Maryland Department of Agriculture reports decrease in pesticide use

by Katie Pohlman
Special to The Gazette

A new statewide report shows pesticide use among farmers, public agencies and commercially licensed businesses is down in Maryland, but some pesticide opponents are wary of the findings.

The voluntary survey completed by the Maryland Department of Agriculture released May 28, states the amount of herbicides, insecticides and fungicides used in 2011 was about 4.7 million pounds, about 50 percent less than the 10.5 million pounds used in 2004. The survey focused on commercial pesticide use and did not include residential users.

The department received 3,434 responses to the survey. Certified public applicators accounted for 49.6 percent of responses, farm operators 24.9 percent, and licenses commercial applicators and public agencies accounted for 19.4 and 6.1 percent, respectively. According to the report however, just 856 farmer operators out of the 12,800 in the state replied to the survey, meaning the report showed results for 7 percent of all farms in the state.

Ruth Berlin, director of the Maryland Pesticide Network questioned how many pounds of pesticides are being used by the farmers who didn’t respond.

In response to these concerns, Berlin said the Maryland Pesticide Network supported a bill that originally would have required all major pesticide applicators in the state to submit their annual use in a database. State licensed pesticide applicators are already required to keep records of pesticide use at their place of business, but the state doesn’t collect them. This database could then be used to help scientists find links between pesticide use and its effects on the Chesapeake Bay as well as cancer and autism clusters found in certain communities, Berlin said.

“This (current) voluntary, once-every-five-year survey only provides a small sampling of applicators – only about 20 percent of farmers – and does not provide needed information on what pesticides have been used, when and where needed to help public health experts and scientists looking at possible links between pesticides used to disease clusters or problems in the Bay,” Berlin said.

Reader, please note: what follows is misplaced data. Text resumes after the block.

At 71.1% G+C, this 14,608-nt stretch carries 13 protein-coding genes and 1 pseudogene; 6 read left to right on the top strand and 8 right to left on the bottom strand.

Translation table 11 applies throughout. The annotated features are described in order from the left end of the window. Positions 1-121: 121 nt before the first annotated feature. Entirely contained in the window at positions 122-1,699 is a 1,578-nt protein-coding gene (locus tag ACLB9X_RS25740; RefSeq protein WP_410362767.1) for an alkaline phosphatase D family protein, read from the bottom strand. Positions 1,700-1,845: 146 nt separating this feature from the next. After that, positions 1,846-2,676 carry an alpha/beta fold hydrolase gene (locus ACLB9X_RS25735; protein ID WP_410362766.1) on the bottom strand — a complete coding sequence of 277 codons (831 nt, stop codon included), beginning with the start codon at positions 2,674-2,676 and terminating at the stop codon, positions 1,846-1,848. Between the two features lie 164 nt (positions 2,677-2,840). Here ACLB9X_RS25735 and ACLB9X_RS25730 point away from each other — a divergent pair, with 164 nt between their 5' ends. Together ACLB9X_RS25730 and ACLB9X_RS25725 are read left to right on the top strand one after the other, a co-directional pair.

The original bill was met with much opposition from the farm community, but an amended version, the Pesticide Reporting and Information Act SB 675 and HB 775, was passed in the 2013 state legislative session. The amended version requires a group of state lawmakers to meet after July 1 to decide on whether a statewide database will be implemented or not. A decision about the format in which data should be collected in, recommendation on how data should be collected and whether or not legislation will be needed to implement the data collection system must be reached by December 31, Berlin said.

Josh Tulkin, president of the Maryland chapter of the Sierra Club, said any survey showing pesticide use has decreased is good, but citizens want information that is closer to home.

“A statewide average is not very compelling,” he said. “People are concerned with the pesticide use in their community.”

More farmers are using an integrated pest management system to decrease the amount of pesticides they use on their crops, Howard said. Integrated pest management uses organic, natural methods to prevent pest damage on crops and encourages using pesticides only as a last resort.

“There’s very little need to use pesticides on land,” Berlin said. “Focusing on feeding the soil, overseeding and aerating creates healthy turf and minimizes weeds.”

She said integrated pest management is a great way to reduce pesticide use, but believes more needs to be done to monitor the amount of pesticides used annually. She argues the recent survey doesn’t show any substantial findings.

All non-homeowner pesticide applicators would have to submit those records to the database, if lawmakers decide to develop one, Berlin said.

Tulkin hopes that data about fertilizer use, which was not tracked by this survey, appears in the near future as well.

“Fertilizer impacts the Bay greatly, causing dead zones and bacteria rich environments,” he said.

— Also published by Southern Maryland News

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